OPINION: Ranger School is Dead
Ranger School as we knew it is dead, and the price paid is still to be determined.
That’s right. Ranger School is dead and it’s not the fault of the female cadets and soldiers, either. The death of Ranger School began a long time ago. It happened when Ranger School was labeled a “leadership” school by Army officers who wanted it to be used to “punch” an officer’s ticket. For me, it’s easy: anyone who doesn’t require the skills taught at Ranger School should not attend whether male, female, officer, enlisted or cadet.
Let’s look at what Ranger School is designed for and what tasks are taught and performed by Ranger School students. I copied this straight from the Ranger Department’s website, specifically where they discuss the history of Ranger School.
“The Ranger Course was conceived during the Korean War and was known as the Ranger Training Command. On 10 October 1951, the Ranger Training Command was inactivated and became the Ranger Department, a branch of the Infantry School at Fort Benning, Georgia. Its purpose was, and still is, to develop combat skills of selected officers and enlisted men by requiring them to perform effectively as small unit leaders in a realistic tactical environment, under mental and physical stress approaching that found in actual combat. Emphasis is placed on the development of individual combat skills and abilities through the application of the principles of leadership while further developing military skills in the planning and conduct of dismounted infantry, airborne, air mobile, and amphibious independent squad and platoon-size operations. Graduates return to their units to pass on these skills.
From 1954 to the early 1970’s, the Army’s goal, though seldom achieved, was to have one Ranger qualified NCO per infantry platoon and one officer per company. In an effort to better achieve this goal, in 1954 the Army required all combat arms officers to become Ranger/ Airborne qualified.”
The Army failed itself, its soldiers (past and present) and the citizens of the United States. Whenever you make a school necessary to punch an officer’s ticket for promotion, you in fact degrade readiness and that is what has occurred over time. Some say that Ranger School is a “leadership” school. Well if that is so then why isn’t the Sergeant Majors Academy in charge of the curriculum as with all NCO development schools? Because it’s not just a leadership school, it’s an Infantry School. Why? Because it teaches small unit Infantry tactics to combat arms soldiers to be better light infantry soldiers. Ranger School prepares soldiers to conduct combat and reconnaissance dismounted patrols in different environments. Does every officer and enlisted soldier need this capability? No! The soldiers who need this skill are those who actually will be performing these tasks as part of their job description and the operations that they will be required to perform.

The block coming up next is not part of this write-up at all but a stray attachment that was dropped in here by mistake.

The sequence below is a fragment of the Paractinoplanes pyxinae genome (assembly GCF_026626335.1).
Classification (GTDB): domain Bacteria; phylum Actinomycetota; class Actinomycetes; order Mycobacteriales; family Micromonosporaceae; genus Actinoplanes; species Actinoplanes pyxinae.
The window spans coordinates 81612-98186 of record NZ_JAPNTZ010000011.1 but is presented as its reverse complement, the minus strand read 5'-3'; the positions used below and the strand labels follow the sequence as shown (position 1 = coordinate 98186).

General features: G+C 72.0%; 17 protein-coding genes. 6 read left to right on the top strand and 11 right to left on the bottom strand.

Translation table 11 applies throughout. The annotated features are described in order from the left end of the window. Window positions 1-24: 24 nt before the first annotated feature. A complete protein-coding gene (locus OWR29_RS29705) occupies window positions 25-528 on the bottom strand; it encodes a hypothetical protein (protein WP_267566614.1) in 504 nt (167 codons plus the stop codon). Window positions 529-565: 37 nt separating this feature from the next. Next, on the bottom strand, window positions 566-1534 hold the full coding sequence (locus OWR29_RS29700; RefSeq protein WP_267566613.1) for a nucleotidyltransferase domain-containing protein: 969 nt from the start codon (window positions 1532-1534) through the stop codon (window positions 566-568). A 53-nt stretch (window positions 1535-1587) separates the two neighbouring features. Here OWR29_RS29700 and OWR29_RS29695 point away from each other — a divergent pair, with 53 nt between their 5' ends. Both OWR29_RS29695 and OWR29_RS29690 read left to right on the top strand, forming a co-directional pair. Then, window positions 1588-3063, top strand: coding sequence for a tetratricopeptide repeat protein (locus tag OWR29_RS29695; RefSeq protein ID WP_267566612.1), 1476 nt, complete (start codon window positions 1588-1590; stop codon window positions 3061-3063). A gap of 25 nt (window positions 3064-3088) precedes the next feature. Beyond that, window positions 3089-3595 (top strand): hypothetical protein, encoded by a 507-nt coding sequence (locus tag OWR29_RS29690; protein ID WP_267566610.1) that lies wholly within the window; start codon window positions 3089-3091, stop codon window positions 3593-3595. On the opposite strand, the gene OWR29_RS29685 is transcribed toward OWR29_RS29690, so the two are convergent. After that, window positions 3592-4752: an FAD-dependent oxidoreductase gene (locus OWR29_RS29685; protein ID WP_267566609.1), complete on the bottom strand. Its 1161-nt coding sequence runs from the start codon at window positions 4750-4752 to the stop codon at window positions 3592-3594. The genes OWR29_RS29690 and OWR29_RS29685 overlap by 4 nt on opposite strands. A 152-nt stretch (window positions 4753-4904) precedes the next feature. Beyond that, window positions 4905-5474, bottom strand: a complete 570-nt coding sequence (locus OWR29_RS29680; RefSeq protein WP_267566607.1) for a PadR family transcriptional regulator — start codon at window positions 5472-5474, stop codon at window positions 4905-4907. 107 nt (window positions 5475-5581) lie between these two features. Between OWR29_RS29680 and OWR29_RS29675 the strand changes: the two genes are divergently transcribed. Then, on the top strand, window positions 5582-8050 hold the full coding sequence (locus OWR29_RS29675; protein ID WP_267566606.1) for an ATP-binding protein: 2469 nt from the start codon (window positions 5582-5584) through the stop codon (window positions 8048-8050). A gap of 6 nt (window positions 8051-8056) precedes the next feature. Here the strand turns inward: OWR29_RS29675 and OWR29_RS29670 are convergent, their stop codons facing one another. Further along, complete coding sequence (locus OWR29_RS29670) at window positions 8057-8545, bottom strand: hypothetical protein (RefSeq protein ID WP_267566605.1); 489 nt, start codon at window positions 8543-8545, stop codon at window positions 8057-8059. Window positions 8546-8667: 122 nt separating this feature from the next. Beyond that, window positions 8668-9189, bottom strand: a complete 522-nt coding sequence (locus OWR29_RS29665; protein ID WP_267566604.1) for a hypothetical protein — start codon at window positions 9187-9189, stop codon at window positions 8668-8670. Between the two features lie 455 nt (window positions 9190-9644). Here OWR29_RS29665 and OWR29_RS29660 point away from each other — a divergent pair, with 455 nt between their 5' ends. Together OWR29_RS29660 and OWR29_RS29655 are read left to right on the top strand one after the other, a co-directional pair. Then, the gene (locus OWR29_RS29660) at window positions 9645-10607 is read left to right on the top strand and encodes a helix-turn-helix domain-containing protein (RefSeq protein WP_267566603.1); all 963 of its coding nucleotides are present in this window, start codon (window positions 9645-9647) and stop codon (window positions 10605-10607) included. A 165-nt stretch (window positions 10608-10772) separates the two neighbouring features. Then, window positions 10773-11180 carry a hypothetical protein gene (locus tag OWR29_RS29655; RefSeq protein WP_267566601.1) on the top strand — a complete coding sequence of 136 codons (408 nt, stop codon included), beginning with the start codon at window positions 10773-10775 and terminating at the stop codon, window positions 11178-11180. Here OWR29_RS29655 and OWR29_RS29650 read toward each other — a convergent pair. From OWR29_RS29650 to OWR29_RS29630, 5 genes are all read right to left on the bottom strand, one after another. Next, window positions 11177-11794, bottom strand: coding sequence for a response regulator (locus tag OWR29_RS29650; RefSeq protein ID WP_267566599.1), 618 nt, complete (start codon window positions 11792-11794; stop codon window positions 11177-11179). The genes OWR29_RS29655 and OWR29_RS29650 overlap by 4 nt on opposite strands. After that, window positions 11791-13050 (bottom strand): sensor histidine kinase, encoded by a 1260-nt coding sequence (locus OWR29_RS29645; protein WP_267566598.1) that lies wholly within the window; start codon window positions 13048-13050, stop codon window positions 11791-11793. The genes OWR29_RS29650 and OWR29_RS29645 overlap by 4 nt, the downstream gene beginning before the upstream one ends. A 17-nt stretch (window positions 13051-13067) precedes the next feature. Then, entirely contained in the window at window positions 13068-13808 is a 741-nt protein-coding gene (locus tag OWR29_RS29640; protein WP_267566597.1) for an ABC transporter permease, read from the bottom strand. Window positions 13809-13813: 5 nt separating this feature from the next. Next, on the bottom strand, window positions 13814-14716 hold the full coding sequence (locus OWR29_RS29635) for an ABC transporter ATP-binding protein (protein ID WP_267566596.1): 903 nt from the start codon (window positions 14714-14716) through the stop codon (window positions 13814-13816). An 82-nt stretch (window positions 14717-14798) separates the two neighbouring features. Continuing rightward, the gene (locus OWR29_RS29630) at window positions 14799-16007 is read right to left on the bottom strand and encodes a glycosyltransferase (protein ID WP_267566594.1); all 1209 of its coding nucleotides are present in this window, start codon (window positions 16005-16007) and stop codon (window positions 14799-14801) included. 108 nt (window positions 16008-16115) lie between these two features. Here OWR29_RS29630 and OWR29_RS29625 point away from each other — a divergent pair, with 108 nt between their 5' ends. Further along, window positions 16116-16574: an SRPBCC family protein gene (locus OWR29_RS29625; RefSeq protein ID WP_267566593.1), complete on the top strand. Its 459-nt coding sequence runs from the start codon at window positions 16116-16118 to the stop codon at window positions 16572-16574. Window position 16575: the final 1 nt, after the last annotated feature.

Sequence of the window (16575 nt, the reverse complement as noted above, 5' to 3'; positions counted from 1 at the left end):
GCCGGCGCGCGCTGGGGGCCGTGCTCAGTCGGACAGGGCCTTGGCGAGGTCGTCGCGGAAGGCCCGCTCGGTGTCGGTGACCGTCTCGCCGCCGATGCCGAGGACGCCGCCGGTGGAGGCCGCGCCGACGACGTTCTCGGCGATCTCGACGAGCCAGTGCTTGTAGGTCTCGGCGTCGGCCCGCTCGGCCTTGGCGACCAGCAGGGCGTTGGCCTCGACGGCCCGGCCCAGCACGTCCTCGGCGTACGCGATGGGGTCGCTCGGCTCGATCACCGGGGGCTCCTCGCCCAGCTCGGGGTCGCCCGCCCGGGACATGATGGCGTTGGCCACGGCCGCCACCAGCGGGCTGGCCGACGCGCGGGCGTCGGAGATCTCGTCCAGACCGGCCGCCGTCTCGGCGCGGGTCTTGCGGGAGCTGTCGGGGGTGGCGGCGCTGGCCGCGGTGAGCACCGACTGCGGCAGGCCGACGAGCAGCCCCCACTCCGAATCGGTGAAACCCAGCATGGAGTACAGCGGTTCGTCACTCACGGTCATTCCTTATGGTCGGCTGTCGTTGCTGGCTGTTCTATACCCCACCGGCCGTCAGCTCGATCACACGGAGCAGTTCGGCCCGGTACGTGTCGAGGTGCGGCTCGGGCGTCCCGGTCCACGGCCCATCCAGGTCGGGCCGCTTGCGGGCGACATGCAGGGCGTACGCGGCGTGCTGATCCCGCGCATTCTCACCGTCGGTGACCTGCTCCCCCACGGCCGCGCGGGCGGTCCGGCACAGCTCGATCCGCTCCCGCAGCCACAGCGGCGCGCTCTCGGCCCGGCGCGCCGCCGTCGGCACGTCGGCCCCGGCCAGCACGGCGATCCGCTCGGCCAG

The sad thing is that the Army gave way to politics, which means that if the command does not have the intestinal fortitude to stand up to politics and politicians, then how can they be trusted with the Army’s readiness? The Army can’t tell the country, least of all actual Rangers, that these woman weren’t given special treatment. The fact is they were, and every Ranger knows they were because the community is small and we enlisted men will talk if something stinks.
So what will be interesting in the coming weeks and months is if the Army decides to lift the exclusion for women to serve in Combat Arms MOS’s, because that’s what this whole social experiment has been about.
If the military opens up these combat arms jobs to women, will the United States Military be stronger or weaker for that decision? The reason I ask this is because our allies and our enemies have a vote and our National Defense Strategy can suffer if we don’t take into consideration the cultures that we interact with. The world is mostly a male dominated society. I know some of you may not like hearing that, but it’s true. If we don’t look at the bigger picture here we may be doing more damage to ourselves globally for the sake of equality within our own country.
Just because in our culture woman have the opportunity to excel and do anything or become anything doesn’t mean that allowing women in combat arms is necessarily the right thing to do from a strategic point of view. Especially when you take into consideration who they may have to interact with, and where we may have to fight.
John Hurth is a former U.S. Army Special Operations soldier. He’s also the founder of Tyr Group, a tactical training company in Louisiana.